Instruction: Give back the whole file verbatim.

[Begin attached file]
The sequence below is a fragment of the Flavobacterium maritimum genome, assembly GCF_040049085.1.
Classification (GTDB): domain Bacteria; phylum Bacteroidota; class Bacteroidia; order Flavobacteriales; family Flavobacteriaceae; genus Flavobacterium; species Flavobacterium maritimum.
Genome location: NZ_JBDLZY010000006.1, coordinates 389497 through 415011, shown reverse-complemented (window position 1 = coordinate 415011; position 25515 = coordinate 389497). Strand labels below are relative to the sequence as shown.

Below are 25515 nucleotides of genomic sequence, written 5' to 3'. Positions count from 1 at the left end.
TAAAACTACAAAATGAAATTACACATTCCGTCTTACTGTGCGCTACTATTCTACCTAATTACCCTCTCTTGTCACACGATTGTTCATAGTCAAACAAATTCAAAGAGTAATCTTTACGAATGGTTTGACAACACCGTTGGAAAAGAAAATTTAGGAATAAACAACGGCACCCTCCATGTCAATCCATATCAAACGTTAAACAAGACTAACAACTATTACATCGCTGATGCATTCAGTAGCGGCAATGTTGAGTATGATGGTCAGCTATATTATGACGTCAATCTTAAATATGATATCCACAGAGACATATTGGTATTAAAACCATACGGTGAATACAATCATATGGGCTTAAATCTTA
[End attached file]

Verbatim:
The sequence below is a fragment of the Flavobacterium maritimum genome, assembly GCF_040049085.1.
Classification (GTDB): domain Bacteria; phylum Bacteroidota; class Bacteroidia; order Flavobacteriales; family Flavobacteriaceae; genus Flavobacterium; species Flavobacterium maritimum.
Genome location: NZ_JBDLZY010000006.1, coordinates 389497 through 415011, shown reverse-complemented (window position 1 = coordinate 415011; position 25515 = coordinate 389497). Strand labels below are relative to the sequence as shown.

Below are 25515 nucleotides of genomic sequence, written 5' to 3'. Positions count from 1 at the left end.
TAAAACTACAAAATGAAATTACACATTCCGTCTTACTGTGCGCTACTATTCTACCTAATTACCCTCTCTTGTCACACGATTGTTCATAGTCAAACAAATTCAAAGAGTAATCTTTACGAATGGTTTGACAACACCGTTGGAAAAGAAAATTTAGGAATAAACAACGGCACCCTCCATGTCAATCCATATCAAACGTTAAACAAGACTAACAACTATTACATCGCTGATGCATTCAGTAGCGGCAATGTTGAGTATGATGGTCAGCTATATTATGACGTCAATCTTAAATATGATATCCACAGAGACATATTGGTATTAAAACCATACGGTGAATACAATCATATGGGCTTAAATCTTA